separate breeds hatching together--how to keep them straight

Discussion in 'Incubating & Hatching Eggs' started by Kansaseq, Mar 14, 2009.

  1. Gatekeeper

    Gatekeeper Songster

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    Apr 24, 2008
    Louisiana
    This may not be the answer you are looking for but I have hatched several breeds together and have a simple solution to keeping breeds apart. I count.

    All the eggs are marked on top of the egg and side. BC for Buttercup, Por for Porcelain Wel - Welsummer etc ... I call it Count and Color.

    Say Ive set 24 Wellies, 11 Porcelain, 10 - Sil Sebrites and 9 Buttercup... Once the eggs hatch I then count empty shells. 20 Wellie shells, 8 Porcelain, 7Sil Sebrites and 6 Buttercup etc.

    Now this works fine if you have diff numbers hatch. so what do I do if there are 8 - Porcelain, 8 - Sil. Sebrites 8 - White Japanese? I do the color match. Feet, Feather and Beak. I can honeslty say that there have been only a very few times that I have had a problem telling which bird was which breed. Now that I have had years of hatching, I dont even have to do the color process.

    Some years ago I bought, "Storey's Illustrated Guide to Poultry Breeds" on Amazon for about $10. It was in excellent condition and had wonderful information and pictures concerning each breeds attributes.

    It gives a full descrition of the bird, Crevecoeur - "Beak - Black shading to horn at the tip ... eyes are reddish bay, shanks and toes are dark laden blue. Plumage is standard black."

    I know this sounds crazy but when you have all these different types you can also see how many toes the chicks have ... 3, 4 or 5. Yes The Salmon Faverolle have 5 toes so that makes it simple since they are the only chicken I know of with five.

    So when you add all the little hints and tricks together no extra work needs to be done to detect what hatched. I have found that chicks need some room in a hatcher; putting 2-3 or even 4 dividers in one crowds them.

    Some hatcheries also have pictures of mature birds and chicks and don't forget www.feathersite.com and other sites for added pictures.

    Thats how I do it and again it works for me.


    I remain, an eggoholic
    Gate
     
  2. SunAngel

    SunAngel Songster

    May 20, 2008
    Chambersburg, Pa.
    I know even if they say don't open the bator til the hatch is over, many people quickly remove the hatched chicks as soon as they start to fluff up. Will you be able to watch the whole hatch?

    They should all hatch at different times, maybe if you could watch when they hatch, write down EE or EExBO beside #1 (and so on) and then as soon as its fluffed remove it and either twistie tie its little leg or put it in a separate brooder from future EExBO chicks (depending on if you want to keep the breeds separate).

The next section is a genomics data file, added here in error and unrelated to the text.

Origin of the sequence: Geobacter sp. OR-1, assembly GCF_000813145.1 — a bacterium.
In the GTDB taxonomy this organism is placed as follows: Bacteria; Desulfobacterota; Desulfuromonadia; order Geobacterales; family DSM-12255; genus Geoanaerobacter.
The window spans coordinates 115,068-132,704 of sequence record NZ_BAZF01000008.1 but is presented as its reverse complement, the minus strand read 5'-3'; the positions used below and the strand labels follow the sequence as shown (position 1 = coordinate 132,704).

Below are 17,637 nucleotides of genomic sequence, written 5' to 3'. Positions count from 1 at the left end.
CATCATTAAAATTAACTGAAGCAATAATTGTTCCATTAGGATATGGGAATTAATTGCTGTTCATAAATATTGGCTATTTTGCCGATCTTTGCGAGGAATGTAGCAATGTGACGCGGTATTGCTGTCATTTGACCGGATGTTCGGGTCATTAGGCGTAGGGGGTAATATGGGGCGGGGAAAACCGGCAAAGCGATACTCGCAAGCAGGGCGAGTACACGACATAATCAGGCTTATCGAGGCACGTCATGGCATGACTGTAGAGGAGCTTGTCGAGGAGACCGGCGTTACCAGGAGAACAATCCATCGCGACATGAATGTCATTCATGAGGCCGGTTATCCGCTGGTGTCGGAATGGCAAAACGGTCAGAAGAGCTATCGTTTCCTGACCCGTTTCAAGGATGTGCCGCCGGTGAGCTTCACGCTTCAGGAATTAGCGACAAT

The other option is to get that piece of cardboard another BYCer mentioned. And put all your EE eggs on one side and the EExBO on the other, making a wall between them. Just do it really quickly.

    Hope this made sense, my coffee hasn't sunk in yet [​IMG]

    Good luck with your hatch!
     
  3. Kansaseq

    Kansaseq Prairie Wolf Farm Asylum

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    Feb 12, 2009
    NE Kansas
    Wow, you guys are awesome! Great suggestions. I'll probably get that book for future hatching ventures. I've got 4 hatched out so far, and I elected to get them out of the bator, as it was getting pretty crowded.I followed another members suggestion and poured hot water in after to try and get the humidity back up (without making boiled chick).
    I marked the EEXBO with a marker on its head. I work later today, so unfortunately won't be able to watch and mark subsequent chicks, but at least I know 4 of them, and the counting method will greatly help.
    Thanks!
     
  4. Mrs. Turbo

    Mrs. Turbo Songster

    Jan 26, 2009
    ky
    Quote:hey, I agree with you.....
     
  5. Mrs. Turbo

    Mrs. Turbo Songster

    Jan 26, 2009
    ky
    We do crosses to improve our chickens color and shape and we have to keep good records becasue some of the crosses don't really look like crosses (they look full stock) and we have to know what works and what doesn't and who to breed to who.....gets confusing without records.
     
  6. sandspoultry

    sandspoultry Everybody loves a Turkey

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    Feb 10, 2008
    Eastern NC
    we use hatching boxes. I made them out of 1/2 inch hardware cloth. Take the hardware cloth and bend it into the shape of a shoe box and use zip ties to hold the corners together. Ours are about an inch taller than the eggs are laying on the sides. Leave the bottom open, just put the box upside down over the group of eggs you want to keep seperate, when they are done hatching they will all be together and seperate from the others.

    Steve in NC
     

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